Download Start Something That Matters PDF

TitleStart Something That Matters
File Size3.1 MB
Total Pages160
Table of Contents
                            Title Page
Author’s Note
One: The Toms Story
Two: Find Your Story
Three: Face Your Fears
Four: Be Resourceful Without Resources
Five: Keep It Simple
Six: Build Trust
Seven: Giving is Good Business
Eight: The Final Step
About the Author
Reader’s Guide
Document Text Contents
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ball, a Sharpie, and a couple of stamps.
In fact, Michele still writes some of the messages on the balls herself.
“It’s not complicated. You have to have good handwriting and a sense of
humor. That’s it.”

implicity is simple.
Perhaps this sounds redundant. But it’s true, and it’s important. If
you’re searching for success—whether you’re starting a business,

already working in one, or thinking about switching to a new career—
think simple. Businesses like Michele’s SENDaBALL long ago realized this
wisdom and have used simplicity to make both waves and money.
At TOMS, this philosophy guides two primary areas: simplicity of
product design and simplicity of business model. The latter value applies
to all businesses. The former pertains only to businesses that are design-
oriented. If your business is a service, there are ways to keep your
service simple as well. More about that later.

Let’s start with design: TOMS’ design is based on a shoe, the Argentinian
alpargata, that has been around for more than one hundred years. The
shoe’s straightforward, comfortable design makes it an easy fit for
everyone: It’s a piece of canvas draped around the foot and attached to a
sole. It looks good, it’s easy to slip on and off, and it dries quickly, which
is important for the Argentinian farmers who have to deal with sudden
summer showers in their fields.
To create TOMS, we translated that basic design into an American
version by creating a more durable sole and insole. But at all costs we
preserved the shoe’s basic simplicity.
Look how well other shoe brands in the same category have
successfully relied on a simple, traditional design: UGGs are based on a
simple sheepskin boot used by sheep farmers in Australia; Havaiana flip-
flops are based on brightly colored rubber shoes from Brazil. Both types
of footwear are the essence of simplicity, and both have become cool
and popular with urban customers.

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Tyler Eltringham was inspired by TOMS to create OneShot, a nonprofit
organization dedicated to providing meningitis vaccinations to college
students living in university housing; and for every vaccine administered
in the United States, OneShot gives a shot to a person in need in the
meningitis belt of Africa. Eltringham was still an undergraduate student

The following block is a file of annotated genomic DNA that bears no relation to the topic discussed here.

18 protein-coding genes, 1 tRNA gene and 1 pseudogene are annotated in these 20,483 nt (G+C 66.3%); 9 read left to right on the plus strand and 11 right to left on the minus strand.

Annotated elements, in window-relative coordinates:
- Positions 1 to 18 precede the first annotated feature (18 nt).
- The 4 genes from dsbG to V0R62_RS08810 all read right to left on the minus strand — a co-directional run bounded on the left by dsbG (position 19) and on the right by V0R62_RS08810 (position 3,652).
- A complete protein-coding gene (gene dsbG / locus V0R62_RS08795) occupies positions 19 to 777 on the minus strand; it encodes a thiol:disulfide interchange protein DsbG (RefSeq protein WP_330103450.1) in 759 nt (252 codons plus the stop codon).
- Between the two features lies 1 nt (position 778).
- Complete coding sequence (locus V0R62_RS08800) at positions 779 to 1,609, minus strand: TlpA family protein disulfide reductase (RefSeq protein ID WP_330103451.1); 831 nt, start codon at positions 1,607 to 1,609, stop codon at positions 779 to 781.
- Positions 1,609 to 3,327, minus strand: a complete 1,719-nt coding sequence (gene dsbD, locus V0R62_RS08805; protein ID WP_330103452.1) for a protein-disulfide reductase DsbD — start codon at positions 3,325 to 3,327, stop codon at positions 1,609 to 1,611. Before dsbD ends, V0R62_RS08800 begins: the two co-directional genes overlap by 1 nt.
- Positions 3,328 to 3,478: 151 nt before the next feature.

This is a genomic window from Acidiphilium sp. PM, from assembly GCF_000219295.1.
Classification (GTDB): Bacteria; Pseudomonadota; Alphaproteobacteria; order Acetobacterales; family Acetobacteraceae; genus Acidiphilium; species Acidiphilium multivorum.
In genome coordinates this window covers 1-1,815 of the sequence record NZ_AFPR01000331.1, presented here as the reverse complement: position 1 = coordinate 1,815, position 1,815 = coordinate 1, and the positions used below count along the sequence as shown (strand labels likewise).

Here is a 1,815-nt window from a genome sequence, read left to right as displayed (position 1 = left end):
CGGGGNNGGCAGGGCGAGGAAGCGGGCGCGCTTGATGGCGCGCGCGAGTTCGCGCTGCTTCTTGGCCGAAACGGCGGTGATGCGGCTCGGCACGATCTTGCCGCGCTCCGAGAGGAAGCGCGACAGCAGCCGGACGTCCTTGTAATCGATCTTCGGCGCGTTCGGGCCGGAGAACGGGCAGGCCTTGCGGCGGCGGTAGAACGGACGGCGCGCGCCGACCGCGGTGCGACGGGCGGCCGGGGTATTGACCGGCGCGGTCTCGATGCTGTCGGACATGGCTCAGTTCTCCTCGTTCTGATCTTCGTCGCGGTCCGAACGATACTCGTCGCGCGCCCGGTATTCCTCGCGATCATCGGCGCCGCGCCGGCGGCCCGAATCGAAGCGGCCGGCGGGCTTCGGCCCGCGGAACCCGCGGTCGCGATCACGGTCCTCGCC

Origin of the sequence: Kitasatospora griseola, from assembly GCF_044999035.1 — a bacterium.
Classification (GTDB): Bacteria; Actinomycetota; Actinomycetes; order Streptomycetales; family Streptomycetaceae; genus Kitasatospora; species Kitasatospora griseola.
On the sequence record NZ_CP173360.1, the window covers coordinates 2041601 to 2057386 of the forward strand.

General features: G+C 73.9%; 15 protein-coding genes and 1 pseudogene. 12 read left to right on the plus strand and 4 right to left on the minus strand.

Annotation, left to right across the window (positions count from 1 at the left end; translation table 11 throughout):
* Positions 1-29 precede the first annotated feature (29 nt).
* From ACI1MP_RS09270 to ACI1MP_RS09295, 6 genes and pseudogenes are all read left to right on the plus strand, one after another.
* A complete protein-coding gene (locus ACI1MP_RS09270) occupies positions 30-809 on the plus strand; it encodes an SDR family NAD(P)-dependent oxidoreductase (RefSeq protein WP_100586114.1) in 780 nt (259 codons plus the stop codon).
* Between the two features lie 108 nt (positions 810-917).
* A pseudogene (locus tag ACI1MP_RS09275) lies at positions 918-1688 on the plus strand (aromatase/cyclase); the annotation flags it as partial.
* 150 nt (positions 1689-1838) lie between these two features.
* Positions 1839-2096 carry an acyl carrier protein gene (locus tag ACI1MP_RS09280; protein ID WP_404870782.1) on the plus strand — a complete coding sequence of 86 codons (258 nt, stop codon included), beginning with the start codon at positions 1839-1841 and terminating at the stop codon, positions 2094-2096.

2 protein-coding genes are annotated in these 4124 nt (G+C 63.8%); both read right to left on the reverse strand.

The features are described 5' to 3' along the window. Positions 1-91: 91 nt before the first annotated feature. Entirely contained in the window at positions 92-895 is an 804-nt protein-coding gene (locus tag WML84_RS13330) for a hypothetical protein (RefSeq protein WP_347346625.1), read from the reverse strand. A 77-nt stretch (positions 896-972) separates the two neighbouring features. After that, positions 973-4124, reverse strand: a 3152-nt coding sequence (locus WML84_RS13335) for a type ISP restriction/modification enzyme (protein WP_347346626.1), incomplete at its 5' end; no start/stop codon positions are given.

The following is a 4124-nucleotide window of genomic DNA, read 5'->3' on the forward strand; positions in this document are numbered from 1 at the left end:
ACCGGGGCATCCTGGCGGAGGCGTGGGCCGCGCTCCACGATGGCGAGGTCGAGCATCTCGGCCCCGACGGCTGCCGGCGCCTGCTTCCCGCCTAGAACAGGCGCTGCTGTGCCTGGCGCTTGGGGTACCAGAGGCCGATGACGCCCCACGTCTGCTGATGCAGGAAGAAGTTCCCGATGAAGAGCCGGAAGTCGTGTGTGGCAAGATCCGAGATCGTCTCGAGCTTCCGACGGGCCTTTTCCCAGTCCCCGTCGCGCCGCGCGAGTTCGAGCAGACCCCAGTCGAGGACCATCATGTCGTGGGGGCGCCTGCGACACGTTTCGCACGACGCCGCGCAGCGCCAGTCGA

when he launched OneShot, and had no previous experience in business
or entrepreneurship. But he didn’t let that stop him. The “final step,”
Mycoskie explains, is actually the first step: You will never be fully
prepared, but you have to start something anyway. You have to get

1. Knowledge can be a powerful tool, but it can also paralyze you into
inaction. When you’re first getting started, how can you go about the
research phase without getting overwhelmed? What information is
indispensable when starting a new business or project?

2. Blake writes, “Someone once told me the key to staying healthy was
tying his shoes.” Why is this good advice for someone starting a business
venture? What are some examples of “tying your shoes” in business?

3. What are some of the challenges facing a start-up like OneShot? How
does OneShot use giving to connect its philanthropic and business
elements? How does this connection make OneShot’s story resonate?

4. How was Tyler resourceful without resources in creating OneShot? In
what ways is being a college student an advantage when starting a new
project or business? What free resources are available to students?

5. The first step is often the hardest to take because it involves moving
into unfamiliar territory. But the truth is that the challenges that occur

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later in an endeavor are often more difficult to overcome, but they don’t
feel nearly as hard. Why is this?

1. Is ignorance bliss? Think about a big project, school assignment, or
hobby that you’ve worked on in the past and the challenges that you
faced along the way. Would knowing about those problems ahead of
time have affected your decision to undertake the project? Would you
have been scared off? Was it better not to know about them?

2. It’s good to have friends. Think about all of the people in your life—
your friends, family, and members of your community. As you’re
thinking about starting something that matters, who are five people who
you could reach out to for advice? How could each of these people help

3. Carpe diem. Now that you’ve finished Start Something That Matters,
how will you seize the day? Are you interested in starting a business,
nonprofit, or just making a big change in your life? How will you get
your project off the ground?

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